Evolutionary (pure chance) Odds
by Sherwood R. Kaip, MD; firstname.lastname@example.org
The Theory of Creation has an intellectual problem. It is the non-disprovability of the concept of God. Any new information that comes along that changes any of the evidence we know about the world can simply be countered with, "OK, so God did it this new way instead of the old way we thought He used." In other words, you can't (probably) come up with any evidence that would disprove there is a God. This is intellectually very dissatisfying. It can even be carried to the point of assuming that God created the world and what's in it through the processes expressed in the Theory of Evolution.
The point of the Theory of Evolution, as practiced by most dedicated devotees, is to claim that if the Theory of Evolution is true, there need be no Creator (God) and therefore presumably there is no God.
However, the Theory of Evolution, the alternative to the Theory of Creation, has its own intellectual problem. Anything said against the probability or possibility of Evolution is countered with, "It could have evolved over billions and billions of years." This is the same kind of non-disprovable statement as in the first paragraph. No matter what evidence you bring up, "Anything could happen over billions and billions of years." Time is the God of the Theory of Evolution.
The Theory of Evolution is the process of random chance acting over (a very long) time. It has to be random chance or you are dealing with intelligence (God?). So let's look at what can be accomplished through random chance.
Let's create a word generator in English on a computer. This is rather easily done. The length of the next word is randomly picked based on the frequency of 1 letter, 2 letter, 3 letter, etc. words in the language as determined by a word count. The next letter to be randomly chosen is determined by the frequency of the various letters appearing in English prose, such as a newspaper. This means simply that e' and a' will be chosen much more often than x' and z'.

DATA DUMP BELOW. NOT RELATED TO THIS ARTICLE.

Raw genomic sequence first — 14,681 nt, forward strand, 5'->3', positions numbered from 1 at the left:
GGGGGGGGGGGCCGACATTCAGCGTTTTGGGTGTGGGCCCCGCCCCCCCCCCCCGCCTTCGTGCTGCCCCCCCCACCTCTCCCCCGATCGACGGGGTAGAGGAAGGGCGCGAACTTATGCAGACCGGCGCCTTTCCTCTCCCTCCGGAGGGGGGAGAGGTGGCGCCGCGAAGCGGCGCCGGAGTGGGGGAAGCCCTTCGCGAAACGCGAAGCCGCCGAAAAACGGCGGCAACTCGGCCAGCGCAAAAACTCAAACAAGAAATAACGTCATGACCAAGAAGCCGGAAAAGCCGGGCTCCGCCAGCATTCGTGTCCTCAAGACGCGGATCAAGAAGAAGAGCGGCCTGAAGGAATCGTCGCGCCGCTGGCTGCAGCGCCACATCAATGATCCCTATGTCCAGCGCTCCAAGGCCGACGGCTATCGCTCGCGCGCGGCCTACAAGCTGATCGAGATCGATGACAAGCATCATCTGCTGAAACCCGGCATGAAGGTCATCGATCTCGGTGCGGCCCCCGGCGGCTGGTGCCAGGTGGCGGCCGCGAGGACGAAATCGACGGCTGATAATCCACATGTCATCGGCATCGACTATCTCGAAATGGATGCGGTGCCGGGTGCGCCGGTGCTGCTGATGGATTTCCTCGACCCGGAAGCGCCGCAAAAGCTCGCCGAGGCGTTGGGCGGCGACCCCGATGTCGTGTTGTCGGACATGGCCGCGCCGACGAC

I created such a random generator and found that the likelihood of the next wordlet' generated being a valid English word_no proper names and no acronyms (like EPA or OSHA), just words that could be found in a dictionary_is substantially under 5%. What I want to accomplish is to generate 20 wordlets at a time and determine how often, by random chance alone, I will get all 20 wordlets in one of my sets to be valid English words.
Let's be generous and assume that the likelihood of the next wordlet generated being a valid English word is 5%, even though I found it to be less than that. Then the likehood of the 2nd wordlet also being valid is 5% of 5%. The likelihood of three words in a row being valid English words is 5% of 5% of 5%. You get the idea.
So the likelihood of getting all 20 wordlets in a set to be valid English words is (0.05)^20. That's 0.05 multiplied by itself 20 times. If we take the inverse of this number (divide it into 1.0), we get, 1 in every so many 20 wordlet sets will consist of 20 valid English words'. How many is this so many'? If we generate these sets at a certain rate per second, how long, on average, will it take to get a set of all 20 wordlets being valid English words?
Brace yourself. It will take on average over 3 billion years to get a wordlet set with all 20 wordlets being valid English words_if you generate the sets at a rate of one billion per second!!! For those who are not used to American math, that's 3,000 million years. And then all you have is 20 words which will almost for sure make no sense whatever.
While it may be nice to say, "Since evolution occurs over billions of years, almost anything is possible", the practical, actual, probability is that it will take you on average over 3 billion years to get a nonsense phrase of 20 valid English words when generating sets at one billion per second using random chance. What would it take to get something like the Creation by chance? Perhaps a Creator makes more sense.
Here's the math. (0.05)^20 = 9.5*10^(-27). Dividing this number into one = 1.05*10^26. That means all valid English words once for every 1.05*10^26 sets generated. At one billion sets per second, that's 1.05*10^17 seconds = 1.2*10^12 days = 3.3 billion years!